A couple of quick announcements: friend and contributor to the pod Blue Tiger, who lends us his Tolkien expertise from time to time, such as in the “Stark that Brings the Dawn” episode, has finally started writing whole essays on the intersection of Tolkien’s Legendarium and George’s ASOIAF. You can find those at the Amber Compendium WordPress page. He’s off to a great start, so check that out. I’ll be presenting on many panels at Con of Thrones later this month, so if you are going come and find me and say hello! And finally, the livestream for this episode will be Thursday, May 17th, at 6:00 EST. It’s going to be something of a last-minute fundraiser for Con of Thrones, because of course everything in my life went haywire a month before the con and I need a little extra juice to make it there, else I might have to try ‘pay the iron price’ for my hotel room and end up in the black cells of Dallas City Jail. So come on by the livestream on Sunday where I’ll be putting on any and all costume items for donations, or basically doing anything else that won’t get my video banned.
Alright, let’s get to the Ned!
An Eddard and a Brandon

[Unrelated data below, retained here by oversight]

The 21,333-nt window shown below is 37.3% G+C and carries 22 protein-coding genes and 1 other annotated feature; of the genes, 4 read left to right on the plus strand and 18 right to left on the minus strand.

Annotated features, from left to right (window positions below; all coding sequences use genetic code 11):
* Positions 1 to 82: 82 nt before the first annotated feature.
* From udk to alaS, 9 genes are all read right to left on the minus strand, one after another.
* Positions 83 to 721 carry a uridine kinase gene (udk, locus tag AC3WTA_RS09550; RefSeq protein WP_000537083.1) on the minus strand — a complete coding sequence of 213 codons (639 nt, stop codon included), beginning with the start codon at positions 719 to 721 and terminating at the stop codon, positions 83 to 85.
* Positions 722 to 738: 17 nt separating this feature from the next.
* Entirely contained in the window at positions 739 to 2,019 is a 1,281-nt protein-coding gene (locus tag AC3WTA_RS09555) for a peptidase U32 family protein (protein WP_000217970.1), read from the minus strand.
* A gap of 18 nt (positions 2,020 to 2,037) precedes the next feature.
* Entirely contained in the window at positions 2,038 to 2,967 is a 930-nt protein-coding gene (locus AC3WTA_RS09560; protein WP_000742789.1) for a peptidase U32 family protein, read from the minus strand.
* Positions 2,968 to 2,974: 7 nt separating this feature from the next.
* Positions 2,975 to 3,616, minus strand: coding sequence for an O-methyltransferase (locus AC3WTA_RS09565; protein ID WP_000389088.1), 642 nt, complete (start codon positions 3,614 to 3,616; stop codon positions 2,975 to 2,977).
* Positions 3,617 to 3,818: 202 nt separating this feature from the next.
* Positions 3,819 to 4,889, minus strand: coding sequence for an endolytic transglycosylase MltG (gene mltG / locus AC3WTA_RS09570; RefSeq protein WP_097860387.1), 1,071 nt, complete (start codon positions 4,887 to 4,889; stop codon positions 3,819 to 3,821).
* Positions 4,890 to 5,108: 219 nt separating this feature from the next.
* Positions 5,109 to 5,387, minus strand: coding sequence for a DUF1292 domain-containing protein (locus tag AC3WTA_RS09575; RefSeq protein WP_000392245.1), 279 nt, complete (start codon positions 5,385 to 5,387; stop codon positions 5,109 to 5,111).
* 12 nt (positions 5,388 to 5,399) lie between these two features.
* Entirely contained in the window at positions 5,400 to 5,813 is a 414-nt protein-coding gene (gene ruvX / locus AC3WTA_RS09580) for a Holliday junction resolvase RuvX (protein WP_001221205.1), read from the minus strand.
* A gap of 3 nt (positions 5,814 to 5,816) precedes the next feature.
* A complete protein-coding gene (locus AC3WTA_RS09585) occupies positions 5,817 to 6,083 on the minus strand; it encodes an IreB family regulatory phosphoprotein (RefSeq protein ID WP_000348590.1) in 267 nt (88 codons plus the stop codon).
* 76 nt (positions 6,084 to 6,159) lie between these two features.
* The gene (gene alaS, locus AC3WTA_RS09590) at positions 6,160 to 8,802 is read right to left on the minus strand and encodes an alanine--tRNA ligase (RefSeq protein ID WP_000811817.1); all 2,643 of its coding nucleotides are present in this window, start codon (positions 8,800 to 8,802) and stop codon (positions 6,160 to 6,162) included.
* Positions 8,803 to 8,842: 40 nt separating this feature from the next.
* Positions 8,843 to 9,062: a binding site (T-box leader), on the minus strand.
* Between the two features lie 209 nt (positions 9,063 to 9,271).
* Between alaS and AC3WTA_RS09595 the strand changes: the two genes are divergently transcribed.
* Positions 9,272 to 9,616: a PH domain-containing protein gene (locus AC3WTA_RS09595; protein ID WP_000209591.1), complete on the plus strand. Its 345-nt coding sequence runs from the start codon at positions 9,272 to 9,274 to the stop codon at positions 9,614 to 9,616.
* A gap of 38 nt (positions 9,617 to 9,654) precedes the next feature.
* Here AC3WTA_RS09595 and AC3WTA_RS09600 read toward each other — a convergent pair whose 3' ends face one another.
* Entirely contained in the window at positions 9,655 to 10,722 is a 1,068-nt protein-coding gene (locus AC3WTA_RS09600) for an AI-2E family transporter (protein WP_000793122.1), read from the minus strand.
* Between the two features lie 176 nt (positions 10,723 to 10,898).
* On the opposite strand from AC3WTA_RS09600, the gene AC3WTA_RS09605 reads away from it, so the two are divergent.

This section is sponsored by Queen Cameron, Lady of the Twilight, Keeper of the Astral Cats and earthly avatar of Heavenly House Aries; by Ash Rose, Queen of Sevens, Mistress of Mythology and earthly avatar of Heavenly House Taurus; and by Ser Dionysus of House Galladon, wielder of the milkglass blade the Just Maid and earthly avatar of Heavenly House Virgo and Libra
You know, when I first noticed that Edric Dayne was named for Eddard and that that meant Ned was an Eldric figure, I was looking at him primary as playing the rescuer role, since he does that so clearly for Theon and Jon Snow both. At first, I couldn’t even think of a way that Ned matches the “stolen from his parents” symbolism, but then I remembered that
In his youth, Ned had fostered at the Eyrie, and the childless Lord Arryn had become a second father to him and his fellow ward, Robert Baratheon. When the Mad King Aerys II Targaryen had demanded their heads, the Lord of the Eyrie had raised his moon-and-falcon banners in revolt rather than give up those he had pledged to protect.
So here’s Ned, taken from his parents and fostered out to an ice moon location in the Eyrie. Ned even gains a “second father” (Jon Arryn) and a new brother (Robert), just as Jon Snow also gained a second father (Ned) a new brother (Robb Stark) when he was brought to Winterfell – and in both cases, the new brother’s name is Robert! Robb Stark is of course named after Robert Baratheon, so it’s a good comparison. Ned is fostered at the Eyrie, and because the Eyrie is a giant ice moon symbol, Ned going there reads very similar to Jon being brought to Winterfell or going to the Wall as he approaches manhood. Ned can be seen as being locked in the ice of the Eyrie, and when Aerys demands the heads of Ned and Robert – implying them as dead – Ned and Robert and Jon Arryn instead explode from the Eyrie in armed rebellion, akin to Jon Snow’s inevitable rebirth from the ice.